If it's crap ... We'll tell you
Rumors are everywhere these days, and we always take them with a grain of salt, but if even one of today's batch of 'Justice League' rumors is true, a new era may be dawning at Warner Brothers. According to Latino Review, whose track record with DC scoops is admittedly impressive, not only will Christopher Nolan be producing 'Justice League,' but he's also presiding over all DC-related projects at the studio; much in the same fashion as Joss Whedon has become the guiding force for Marvel properties. LR is also claiming that Zack Snyder will co-produce the DC superhero team-up and possibly direct as well. As if that weren't enough, evidently Christian Bale is rumored to be returning to play Batman, working alongside Henry Cavill's Superman. So far, these tidbits have been neither confirmed or denied by the studio.
Let's play devil's advocate and assume all these rumors are true. In some respects, this could be exactly what WB/DC needed to finally get this Justice League movie off the ground. The desperate place they were in, with still no actors, no director, and, recently, no script, seems enough of a motivation for the studio to make drastic leaps to get the ball rolling. Hiring Christopher Nolan as the creative guru on DC properties is exceedingly wise, and it seems far more logical, and incidentally a great choice, to bring Bale back than to try and introduce audiences to a new Batman who may then only exist in the ensemble piece. I guess what I'm saying is that I can believe this is true based on how the project was languishing. Not to mention how much was riding on 'Man of Steel,' and how positive has been the reaction to the test screenings. Plus, as the original source points out, Warner Brothers knows it must compete with Whedon's 'Avengers 2' AND J.J. Abrams 'Star Wars' in 2015. The one thing I hope does not come to fruition is Zack Snyder directing. He's not a bad filmmaker, but he's too safe a choice and shouldn't be monopolizing major projects with DC/WB. We may be moving toward an era in which three or four filmmakers helm all of the biggest blockbusters in Hollywood, and while each of them is talented and in-tune with geek culture, it still represents limited studio imagination.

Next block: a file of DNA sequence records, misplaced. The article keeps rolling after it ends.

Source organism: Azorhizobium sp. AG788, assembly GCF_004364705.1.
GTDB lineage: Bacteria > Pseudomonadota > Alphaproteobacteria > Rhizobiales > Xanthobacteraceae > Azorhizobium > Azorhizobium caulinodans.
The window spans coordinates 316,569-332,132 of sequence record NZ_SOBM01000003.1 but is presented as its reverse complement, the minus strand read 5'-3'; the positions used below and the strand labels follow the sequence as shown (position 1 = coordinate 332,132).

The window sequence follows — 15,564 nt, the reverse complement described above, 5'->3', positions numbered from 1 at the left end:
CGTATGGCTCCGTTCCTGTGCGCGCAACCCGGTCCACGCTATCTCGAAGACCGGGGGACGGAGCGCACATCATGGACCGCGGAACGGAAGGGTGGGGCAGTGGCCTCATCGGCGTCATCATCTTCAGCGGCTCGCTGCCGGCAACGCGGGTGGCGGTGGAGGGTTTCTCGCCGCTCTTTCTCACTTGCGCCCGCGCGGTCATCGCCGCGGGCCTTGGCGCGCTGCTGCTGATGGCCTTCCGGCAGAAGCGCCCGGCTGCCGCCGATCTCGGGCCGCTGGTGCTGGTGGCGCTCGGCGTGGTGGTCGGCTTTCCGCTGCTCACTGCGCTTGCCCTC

I've talked enough, now it's time to hear from our passionate Spillios. What do you think of these developments? Do you think any/all of them will end up verified or is this just wild conjecture?
Source: Latino Review